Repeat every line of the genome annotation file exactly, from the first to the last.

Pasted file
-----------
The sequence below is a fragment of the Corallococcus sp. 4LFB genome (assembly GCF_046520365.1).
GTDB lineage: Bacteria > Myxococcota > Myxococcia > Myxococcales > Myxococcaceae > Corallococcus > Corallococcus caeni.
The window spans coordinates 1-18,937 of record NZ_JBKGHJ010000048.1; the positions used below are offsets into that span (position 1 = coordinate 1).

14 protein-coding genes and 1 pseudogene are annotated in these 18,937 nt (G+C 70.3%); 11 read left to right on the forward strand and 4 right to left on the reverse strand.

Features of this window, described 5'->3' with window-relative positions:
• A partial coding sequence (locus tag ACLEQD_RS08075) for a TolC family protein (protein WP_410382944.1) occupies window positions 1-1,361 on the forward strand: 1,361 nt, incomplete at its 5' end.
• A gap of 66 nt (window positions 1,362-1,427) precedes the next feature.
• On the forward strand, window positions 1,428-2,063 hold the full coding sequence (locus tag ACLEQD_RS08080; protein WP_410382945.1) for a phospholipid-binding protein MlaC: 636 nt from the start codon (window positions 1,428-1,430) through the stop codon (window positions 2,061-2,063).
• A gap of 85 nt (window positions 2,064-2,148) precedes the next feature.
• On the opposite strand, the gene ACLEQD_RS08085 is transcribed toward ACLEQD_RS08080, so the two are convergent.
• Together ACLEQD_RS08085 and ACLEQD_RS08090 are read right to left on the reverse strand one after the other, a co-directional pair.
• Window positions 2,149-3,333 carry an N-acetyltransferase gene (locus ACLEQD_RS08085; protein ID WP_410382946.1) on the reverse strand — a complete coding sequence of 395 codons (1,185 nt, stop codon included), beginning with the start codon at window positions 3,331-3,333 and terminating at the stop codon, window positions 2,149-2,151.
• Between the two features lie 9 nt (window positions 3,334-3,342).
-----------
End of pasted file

The sequence below is a fragment of the Corallococcus sp. 4LFB genome (assembly GCF_046520365.1).
GTDB lineage: Bacteria > Myxococcota > Myxococcia > Myxococcales > Myxococcaceae > Corallococcus > Corallococcus caeni.
The window spans coordinates 1-18,937 of record NZ_JBKGHJ010000048.1; the positions used below are offsets into that span (position 1 = coordinate 1).

14 protein-coding genes and 1 pseudogene are annotated in these 18,937 nt (G+C 70.3%); 11 read left to right on the forward strand and 4 right to left on the reverse strand.

Features of this window, described 5'->3' with window-relative positions:
• A partial coding sequence (locus tag ACLEQD_RS08075) for a TolC family protein (protein WP_410382944.1) occupies window positions 1-1,361 on the forward strand: 1,361 nt, incomplete at its 5' end.
• A gap of 66 nt (window positions 1,362-1,427) precedes the next feature.
• On the forward strand, window positions 1,428-2,063 hold the full coding sequence (locus tag ACLEQD_RS08080; protein WP_410382945.1) for a phospholipid-binding protein MlaC: 636 nt from the start codon (window positions 1,428-1,430) through the stop codon (window positions 2,061-2,063).
• A gap of 85 nt (window positions 2,064-2,148) precedes the next feature.
• On the opposite strand, the gene ACLEQD_RS08085 is transcribed toward ACLEQD_RS08080, so the two are convergent.
• Together ACLEQD_RS08085 and ACLEQD_RS08090 are read right to left on the reverse strand one after the other, a co-directional pair.
• Window positions 2,149-3,333 carry an N-acetyltransferase gene (locus ACLEQD_RS08085; protein ID WP_410382946.1) on the reverse strand — a complete coding sequence of 395 codons (1,185 nt, stop codon included), beginning with the start codon at window positions 3,331-3,333 and terminating at the stop codon, window positions 2,149-2,151.
• Between the two features lie 9 nt (window positions 3,334-3,342).